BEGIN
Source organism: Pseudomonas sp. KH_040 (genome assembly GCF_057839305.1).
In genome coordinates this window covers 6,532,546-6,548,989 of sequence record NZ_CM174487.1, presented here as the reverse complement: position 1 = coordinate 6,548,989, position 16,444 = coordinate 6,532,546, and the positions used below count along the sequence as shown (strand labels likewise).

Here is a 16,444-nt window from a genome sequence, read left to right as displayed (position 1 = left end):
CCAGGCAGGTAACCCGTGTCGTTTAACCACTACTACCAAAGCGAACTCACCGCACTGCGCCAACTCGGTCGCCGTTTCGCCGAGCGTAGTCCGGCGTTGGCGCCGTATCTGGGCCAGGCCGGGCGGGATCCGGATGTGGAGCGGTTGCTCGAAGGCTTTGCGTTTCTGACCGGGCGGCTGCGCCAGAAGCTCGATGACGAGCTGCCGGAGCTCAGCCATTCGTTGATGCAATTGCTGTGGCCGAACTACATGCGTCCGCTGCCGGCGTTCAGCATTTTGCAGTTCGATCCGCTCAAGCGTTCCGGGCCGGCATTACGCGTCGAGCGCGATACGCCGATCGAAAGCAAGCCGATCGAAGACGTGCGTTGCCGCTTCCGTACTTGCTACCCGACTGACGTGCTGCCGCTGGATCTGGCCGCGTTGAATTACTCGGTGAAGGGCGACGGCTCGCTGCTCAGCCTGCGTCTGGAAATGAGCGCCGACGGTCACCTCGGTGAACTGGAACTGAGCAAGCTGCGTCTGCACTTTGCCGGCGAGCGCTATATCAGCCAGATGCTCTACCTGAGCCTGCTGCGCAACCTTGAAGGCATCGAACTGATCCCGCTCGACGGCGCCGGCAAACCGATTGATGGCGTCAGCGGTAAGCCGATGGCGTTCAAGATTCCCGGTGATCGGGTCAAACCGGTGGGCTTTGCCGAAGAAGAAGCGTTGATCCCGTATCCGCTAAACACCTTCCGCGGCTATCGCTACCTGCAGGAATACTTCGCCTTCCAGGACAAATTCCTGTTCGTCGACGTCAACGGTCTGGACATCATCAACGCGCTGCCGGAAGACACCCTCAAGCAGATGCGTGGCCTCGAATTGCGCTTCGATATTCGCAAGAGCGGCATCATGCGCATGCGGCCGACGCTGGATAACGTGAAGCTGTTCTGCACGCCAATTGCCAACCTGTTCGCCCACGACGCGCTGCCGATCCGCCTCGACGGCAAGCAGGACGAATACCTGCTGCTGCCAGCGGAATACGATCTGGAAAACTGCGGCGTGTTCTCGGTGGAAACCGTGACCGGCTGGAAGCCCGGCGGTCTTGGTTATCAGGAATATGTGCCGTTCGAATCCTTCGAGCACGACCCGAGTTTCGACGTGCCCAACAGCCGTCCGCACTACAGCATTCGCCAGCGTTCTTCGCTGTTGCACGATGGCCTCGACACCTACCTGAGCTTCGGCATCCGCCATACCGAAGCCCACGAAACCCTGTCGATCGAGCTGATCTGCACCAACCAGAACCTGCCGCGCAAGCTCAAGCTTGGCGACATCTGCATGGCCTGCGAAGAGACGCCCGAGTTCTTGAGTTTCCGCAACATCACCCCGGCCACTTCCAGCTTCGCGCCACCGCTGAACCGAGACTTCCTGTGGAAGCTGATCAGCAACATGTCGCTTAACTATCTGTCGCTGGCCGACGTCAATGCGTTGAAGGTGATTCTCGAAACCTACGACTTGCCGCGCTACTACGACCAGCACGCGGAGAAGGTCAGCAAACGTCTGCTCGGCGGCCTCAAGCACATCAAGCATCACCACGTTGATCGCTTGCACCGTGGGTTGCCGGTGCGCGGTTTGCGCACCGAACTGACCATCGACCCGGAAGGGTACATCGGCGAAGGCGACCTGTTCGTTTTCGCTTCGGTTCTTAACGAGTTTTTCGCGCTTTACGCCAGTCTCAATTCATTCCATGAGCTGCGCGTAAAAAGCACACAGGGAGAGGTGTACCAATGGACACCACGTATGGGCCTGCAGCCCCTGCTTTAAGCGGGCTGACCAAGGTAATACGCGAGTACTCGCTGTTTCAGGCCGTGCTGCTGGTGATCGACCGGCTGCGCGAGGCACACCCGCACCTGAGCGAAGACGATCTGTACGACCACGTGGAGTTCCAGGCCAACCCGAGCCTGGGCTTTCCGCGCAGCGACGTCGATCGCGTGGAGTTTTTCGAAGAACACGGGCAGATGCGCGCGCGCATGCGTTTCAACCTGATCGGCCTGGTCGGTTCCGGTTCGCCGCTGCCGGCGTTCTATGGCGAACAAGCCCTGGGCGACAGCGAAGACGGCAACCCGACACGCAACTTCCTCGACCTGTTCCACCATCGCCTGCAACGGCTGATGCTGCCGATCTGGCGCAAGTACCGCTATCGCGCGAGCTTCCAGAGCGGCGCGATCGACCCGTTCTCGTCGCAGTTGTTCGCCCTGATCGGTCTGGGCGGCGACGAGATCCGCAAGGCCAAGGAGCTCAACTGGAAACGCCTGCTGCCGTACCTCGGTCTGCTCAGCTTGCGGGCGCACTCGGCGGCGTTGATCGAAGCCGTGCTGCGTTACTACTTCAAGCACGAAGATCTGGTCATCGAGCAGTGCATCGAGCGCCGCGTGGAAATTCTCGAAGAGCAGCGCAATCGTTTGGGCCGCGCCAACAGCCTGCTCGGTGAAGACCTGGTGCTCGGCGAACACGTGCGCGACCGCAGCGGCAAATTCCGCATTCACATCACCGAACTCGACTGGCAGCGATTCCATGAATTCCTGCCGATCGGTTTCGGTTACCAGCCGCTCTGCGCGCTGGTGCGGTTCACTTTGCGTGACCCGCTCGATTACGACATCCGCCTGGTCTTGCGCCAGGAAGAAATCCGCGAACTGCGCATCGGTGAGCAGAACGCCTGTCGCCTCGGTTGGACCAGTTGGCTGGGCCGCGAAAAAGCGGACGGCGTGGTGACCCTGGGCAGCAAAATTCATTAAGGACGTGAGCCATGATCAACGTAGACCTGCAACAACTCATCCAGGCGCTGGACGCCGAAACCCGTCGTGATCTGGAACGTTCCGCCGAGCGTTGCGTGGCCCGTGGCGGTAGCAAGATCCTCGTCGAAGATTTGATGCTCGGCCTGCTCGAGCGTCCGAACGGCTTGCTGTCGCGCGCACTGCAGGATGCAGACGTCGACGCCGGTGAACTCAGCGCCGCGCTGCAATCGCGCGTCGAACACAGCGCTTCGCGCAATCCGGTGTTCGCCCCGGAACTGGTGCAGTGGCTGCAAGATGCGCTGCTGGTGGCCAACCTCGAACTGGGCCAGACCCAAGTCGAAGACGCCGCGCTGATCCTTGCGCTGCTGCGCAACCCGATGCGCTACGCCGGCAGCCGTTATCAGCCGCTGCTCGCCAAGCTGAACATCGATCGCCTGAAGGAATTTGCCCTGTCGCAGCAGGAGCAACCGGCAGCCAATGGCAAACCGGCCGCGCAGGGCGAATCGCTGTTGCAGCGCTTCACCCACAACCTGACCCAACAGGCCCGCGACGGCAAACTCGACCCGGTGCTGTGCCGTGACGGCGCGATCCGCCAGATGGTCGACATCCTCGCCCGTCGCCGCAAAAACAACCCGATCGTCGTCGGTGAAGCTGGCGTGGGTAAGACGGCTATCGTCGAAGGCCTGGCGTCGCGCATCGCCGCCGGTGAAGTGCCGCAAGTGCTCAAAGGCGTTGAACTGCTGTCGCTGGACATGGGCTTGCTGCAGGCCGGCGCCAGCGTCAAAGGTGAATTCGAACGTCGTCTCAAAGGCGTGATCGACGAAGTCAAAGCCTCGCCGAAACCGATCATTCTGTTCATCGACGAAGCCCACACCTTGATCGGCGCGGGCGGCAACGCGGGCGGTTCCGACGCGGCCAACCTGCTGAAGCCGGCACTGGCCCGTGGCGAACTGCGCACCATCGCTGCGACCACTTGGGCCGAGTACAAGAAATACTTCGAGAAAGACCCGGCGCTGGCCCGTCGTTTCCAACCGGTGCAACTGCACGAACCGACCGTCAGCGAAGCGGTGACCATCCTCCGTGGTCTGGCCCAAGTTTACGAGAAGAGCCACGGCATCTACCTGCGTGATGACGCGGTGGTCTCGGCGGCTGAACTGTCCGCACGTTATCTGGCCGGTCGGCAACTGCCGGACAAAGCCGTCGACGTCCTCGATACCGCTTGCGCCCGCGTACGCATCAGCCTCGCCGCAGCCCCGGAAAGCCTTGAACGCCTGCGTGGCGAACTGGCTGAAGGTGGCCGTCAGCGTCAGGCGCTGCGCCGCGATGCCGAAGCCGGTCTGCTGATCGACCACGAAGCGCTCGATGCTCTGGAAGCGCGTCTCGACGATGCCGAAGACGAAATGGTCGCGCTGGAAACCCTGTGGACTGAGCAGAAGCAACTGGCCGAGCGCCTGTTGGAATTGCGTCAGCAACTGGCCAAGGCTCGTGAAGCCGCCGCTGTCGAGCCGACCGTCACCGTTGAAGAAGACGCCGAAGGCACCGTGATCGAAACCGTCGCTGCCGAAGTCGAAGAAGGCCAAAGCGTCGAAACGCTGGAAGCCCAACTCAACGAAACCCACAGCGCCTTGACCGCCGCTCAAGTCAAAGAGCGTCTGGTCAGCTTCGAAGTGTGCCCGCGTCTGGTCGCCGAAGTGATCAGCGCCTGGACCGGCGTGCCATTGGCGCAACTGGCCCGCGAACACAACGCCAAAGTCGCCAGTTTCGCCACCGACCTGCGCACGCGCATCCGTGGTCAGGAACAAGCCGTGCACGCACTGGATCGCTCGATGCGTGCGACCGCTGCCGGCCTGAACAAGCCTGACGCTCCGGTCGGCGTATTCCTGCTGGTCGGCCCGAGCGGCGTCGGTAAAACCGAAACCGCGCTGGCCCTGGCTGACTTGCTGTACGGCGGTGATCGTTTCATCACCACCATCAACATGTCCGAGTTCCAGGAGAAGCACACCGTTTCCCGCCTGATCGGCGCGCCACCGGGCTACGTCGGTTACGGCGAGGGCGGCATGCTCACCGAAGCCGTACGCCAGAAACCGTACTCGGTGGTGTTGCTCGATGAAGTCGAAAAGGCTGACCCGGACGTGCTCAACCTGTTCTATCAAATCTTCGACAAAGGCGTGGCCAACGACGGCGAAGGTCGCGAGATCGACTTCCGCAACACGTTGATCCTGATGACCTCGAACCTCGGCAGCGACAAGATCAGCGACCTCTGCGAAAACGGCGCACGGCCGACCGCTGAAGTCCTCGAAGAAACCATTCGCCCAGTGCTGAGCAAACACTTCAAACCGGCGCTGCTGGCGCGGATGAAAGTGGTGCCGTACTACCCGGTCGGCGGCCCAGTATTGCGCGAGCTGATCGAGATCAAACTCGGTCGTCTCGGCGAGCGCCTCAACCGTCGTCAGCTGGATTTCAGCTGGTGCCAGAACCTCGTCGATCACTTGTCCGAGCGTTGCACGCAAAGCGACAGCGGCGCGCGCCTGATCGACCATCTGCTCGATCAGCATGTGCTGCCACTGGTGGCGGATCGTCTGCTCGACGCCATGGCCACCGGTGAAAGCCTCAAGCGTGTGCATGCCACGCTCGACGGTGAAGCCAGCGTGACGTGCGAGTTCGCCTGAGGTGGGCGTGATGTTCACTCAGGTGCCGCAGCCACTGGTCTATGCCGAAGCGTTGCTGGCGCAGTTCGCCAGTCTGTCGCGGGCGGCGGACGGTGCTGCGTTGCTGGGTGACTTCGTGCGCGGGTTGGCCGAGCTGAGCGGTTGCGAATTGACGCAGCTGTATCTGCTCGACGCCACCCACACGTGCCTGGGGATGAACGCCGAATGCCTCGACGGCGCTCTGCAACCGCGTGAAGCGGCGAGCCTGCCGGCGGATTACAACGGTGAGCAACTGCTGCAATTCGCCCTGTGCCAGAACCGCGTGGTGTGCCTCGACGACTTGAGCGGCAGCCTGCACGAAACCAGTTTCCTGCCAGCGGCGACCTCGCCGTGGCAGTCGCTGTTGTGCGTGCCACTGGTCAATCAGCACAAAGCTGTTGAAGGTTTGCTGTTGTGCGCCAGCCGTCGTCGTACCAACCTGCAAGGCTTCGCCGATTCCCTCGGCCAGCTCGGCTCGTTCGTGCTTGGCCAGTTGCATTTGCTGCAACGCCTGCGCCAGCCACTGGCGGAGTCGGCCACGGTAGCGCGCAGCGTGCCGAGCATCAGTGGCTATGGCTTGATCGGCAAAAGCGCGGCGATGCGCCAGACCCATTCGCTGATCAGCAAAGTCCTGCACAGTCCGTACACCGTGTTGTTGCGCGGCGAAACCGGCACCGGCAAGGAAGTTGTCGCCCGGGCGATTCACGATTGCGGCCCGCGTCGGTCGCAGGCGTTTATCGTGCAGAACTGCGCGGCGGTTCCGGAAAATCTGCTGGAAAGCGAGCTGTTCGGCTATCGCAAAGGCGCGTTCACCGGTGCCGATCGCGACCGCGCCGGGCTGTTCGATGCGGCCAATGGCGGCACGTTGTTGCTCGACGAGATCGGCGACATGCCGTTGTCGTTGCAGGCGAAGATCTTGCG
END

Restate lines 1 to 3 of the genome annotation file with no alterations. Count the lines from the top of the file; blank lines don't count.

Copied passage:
Source organism: Pseudomonas sp. KH_040 (genome assembly GCF_057839305.1).
In genome coordinates this window covers 6,532,546-6,548,989 of sequence record NZ_CM174487.1, presented here as the reverse complement: position 1 = coordinate 6,548,989, position 16,444 = coordinate 6,532,546, and the positions used below count along the sequence as shown (strand labels likewise).

Here is a 16,444-nt window from a genome sequence, read left to right as displayed (position 1 = left end):